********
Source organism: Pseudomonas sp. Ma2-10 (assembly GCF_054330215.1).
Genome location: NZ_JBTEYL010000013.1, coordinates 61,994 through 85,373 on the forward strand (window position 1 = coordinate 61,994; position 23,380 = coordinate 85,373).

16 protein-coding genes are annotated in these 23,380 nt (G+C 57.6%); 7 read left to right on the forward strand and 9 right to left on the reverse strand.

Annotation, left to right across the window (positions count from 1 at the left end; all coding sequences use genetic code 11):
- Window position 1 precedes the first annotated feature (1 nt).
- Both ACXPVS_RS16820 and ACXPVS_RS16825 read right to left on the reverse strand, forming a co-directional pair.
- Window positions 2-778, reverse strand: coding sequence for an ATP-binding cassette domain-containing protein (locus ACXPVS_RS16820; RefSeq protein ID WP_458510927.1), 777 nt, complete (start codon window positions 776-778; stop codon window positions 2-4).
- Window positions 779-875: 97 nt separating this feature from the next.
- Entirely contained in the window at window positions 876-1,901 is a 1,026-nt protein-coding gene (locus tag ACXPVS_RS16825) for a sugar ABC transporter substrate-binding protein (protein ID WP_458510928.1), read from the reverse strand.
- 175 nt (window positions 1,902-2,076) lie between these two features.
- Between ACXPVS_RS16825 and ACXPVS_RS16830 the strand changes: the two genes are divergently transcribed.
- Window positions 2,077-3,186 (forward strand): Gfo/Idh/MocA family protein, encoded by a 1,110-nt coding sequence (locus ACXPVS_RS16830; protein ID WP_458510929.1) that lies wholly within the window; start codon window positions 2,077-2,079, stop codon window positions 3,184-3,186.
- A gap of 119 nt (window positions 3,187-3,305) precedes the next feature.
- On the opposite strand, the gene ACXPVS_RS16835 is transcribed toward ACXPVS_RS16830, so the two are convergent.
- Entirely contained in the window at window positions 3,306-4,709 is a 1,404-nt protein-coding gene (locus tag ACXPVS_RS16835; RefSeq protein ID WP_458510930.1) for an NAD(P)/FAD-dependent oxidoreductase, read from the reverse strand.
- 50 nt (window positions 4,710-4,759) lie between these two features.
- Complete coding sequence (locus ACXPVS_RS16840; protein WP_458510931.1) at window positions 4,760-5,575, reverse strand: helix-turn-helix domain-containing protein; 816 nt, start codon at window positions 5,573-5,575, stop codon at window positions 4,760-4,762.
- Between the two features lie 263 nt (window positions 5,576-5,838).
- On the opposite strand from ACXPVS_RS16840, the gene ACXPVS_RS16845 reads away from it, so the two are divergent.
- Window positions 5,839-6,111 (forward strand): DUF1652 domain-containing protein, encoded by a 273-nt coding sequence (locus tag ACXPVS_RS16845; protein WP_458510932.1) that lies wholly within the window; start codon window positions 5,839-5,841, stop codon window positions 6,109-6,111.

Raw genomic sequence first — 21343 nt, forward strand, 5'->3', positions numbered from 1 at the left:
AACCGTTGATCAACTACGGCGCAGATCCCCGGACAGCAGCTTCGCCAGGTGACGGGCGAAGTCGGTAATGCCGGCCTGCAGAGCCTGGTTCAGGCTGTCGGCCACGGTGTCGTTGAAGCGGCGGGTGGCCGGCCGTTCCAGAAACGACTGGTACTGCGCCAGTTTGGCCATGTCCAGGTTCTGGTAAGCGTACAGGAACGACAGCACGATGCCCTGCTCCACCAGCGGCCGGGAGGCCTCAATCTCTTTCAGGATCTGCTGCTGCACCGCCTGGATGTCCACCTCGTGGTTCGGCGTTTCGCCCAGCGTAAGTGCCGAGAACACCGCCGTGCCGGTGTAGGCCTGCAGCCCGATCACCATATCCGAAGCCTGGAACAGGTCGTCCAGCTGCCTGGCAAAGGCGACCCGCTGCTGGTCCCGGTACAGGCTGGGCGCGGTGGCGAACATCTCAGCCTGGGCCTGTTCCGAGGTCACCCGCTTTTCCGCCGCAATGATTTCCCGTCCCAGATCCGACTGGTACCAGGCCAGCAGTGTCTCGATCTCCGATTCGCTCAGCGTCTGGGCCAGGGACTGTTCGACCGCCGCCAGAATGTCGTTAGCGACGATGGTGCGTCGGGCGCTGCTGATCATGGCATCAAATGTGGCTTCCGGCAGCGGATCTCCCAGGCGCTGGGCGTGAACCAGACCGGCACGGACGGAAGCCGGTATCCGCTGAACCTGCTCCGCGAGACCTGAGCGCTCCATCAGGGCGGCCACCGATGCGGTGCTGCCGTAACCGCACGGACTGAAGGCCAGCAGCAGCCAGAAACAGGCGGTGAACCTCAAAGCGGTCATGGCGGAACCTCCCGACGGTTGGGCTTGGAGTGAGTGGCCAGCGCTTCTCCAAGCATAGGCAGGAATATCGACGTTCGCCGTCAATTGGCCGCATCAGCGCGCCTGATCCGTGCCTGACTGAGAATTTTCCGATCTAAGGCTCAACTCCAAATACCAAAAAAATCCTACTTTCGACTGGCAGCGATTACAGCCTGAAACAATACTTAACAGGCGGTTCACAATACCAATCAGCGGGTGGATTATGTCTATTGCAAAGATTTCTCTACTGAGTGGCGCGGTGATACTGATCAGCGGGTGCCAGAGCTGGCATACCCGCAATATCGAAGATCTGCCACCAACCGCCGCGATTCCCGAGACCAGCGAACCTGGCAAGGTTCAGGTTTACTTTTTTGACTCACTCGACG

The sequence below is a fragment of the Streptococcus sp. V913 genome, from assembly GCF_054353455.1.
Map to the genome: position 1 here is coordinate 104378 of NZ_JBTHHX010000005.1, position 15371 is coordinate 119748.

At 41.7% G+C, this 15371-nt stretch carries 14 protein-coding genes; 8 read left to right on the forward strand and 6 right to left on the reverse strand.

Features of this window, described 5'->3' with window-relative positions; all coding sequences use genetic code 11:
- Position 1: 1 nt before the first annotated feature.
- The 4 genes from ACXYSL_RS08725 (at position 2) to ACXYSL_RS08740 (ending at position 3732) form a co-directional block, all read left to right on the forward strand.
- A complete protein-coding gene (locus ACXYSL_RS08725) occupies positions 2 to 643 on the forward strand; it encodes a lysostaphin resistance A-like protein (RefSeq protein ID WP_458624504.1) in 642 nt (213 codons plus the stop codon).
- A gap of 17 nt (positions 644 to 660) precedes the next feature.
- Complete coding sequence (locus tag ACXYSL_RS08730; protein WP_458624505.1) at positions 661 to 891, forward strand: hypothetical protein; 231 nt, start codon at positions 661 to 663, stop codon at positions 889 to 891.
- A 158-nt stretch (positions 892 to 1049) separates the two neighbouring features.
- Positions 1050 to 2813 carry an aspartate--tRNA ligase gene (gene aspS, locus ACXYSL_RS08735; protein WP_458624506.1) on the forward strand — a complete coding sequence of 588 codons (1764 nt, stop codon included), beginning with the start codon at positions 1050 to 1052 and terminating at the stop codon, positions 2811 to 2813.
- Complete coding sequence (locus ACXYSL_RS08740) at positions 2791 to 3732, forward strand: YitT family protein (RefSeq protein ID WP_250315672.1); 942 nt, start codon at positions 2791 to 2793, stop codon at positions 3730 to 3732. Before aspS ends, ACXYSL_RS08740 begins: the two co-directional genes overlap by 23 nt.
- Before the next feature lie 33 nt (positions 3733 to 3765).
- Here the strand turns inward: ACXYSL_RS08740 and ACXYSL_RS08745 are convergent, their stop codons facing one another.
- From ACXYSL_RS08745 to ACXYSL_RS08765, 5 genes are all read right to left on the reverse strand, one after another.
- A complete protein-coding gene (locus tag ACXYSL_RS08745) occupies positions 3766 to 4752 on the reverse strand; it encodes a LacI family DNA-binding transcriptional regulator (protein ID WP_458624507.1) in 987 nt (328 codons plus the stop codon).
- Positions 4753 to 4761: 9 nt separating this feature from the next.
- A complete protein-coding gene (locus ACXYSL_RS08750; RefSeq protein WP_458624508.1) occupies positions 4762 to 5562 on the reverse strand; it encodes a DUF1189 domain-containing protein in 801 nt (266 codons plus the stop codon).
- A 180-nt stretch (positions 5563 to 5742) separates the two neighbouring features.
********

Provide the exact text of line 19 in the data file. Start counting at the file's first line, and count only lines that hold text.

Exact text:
- On the opposite strand from ACXPVS_RS16840, the gene ACXPVS_RS16845 reads away from it, so the two are divergent.